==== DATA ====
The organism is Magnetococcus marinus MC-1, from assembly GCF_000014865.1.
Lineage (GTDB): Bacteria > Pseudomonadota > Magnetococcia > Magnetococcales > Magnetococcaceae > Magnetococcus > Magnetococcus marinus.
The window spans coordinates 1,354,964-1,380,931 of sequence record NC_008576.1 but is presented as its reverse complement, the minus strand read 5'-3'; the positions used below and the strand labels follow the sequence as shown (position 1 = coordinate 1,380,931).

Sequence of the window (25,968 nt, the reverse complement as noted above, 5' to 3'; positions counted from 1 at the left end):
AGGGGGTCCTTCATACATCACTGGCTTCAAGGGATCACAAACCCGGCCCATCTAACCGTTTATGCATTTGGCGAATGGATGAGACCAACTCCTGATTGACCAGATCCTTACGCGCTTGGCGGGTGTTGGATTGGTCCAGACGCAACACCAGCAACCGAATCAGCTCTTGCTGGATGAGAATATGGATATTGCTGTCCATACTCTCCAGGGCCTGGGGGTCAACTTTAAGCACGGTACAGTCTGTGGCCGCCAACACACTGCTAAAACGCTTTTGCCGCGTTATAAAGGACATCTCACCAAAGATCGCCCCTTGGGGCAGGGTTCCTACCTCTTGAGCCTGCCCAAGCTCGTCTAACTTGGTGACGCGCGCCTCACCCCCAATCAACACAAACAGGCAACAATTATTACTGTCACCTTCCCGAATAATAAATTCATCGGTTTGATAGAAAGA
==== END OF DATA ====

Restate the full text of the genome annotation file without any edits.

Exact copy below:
The organism is Magnetococcus marinus MC-1, from assembly GCF_000014865.1.
Lineage (GTDB): Bacteria > Pseudomonadota > Magnetococcia > Magnetococcales > Magnetococcaceae > Magnetococcus > Magnetococcus marinus.
The window spans coordinates 1,354,964-1,380,931 of sequence record NC_008576.1 but is presented as its reverse complement, the minus strand read 5'-3'; the positions used below and the strand labels follow the sequence as shown (position 1 = coordinate 1,380,931).

Sequence of the window (25,968 nt, the reverse complement as noted above, 5' to 3'; positions counted from 1 at the left end):
AGGGGGTCCTTCATACATCACTGGCTTCAAGGGATCACAAACCCGGCCCATCTAACCGTTTATGCATTTGGCGAATGGATGAGACCAACTCCTGATTGACCAGATCCTTACGCGCTTGGCGGGTGTTGGATTGGTCCAGACGCAACACCAGCAACCGAATCAGCTCTTGCTGGATGAGAATATGGATATTGCTGTCCATACTCTCCAGGGCCTGGGGGTCAACTTTAAGCACGGTACAGTCTGTGGCCGCCAACACACTGCTAAAACGCTTTTGCCGCGTTATAAAGGACATCTCACCAAAGATCGCCCCTTGGGGCAGGGTTCCTACCTCTTGAGCCTGCCCAAGCTCGTCTAACTTGGTGACGCGCGCCTCACCCCCAATCAACACAAACAGGCAACAATTATTACTGTCACCTTCCCGAATAATAAATTCATCGGTTTGATAGAAAGA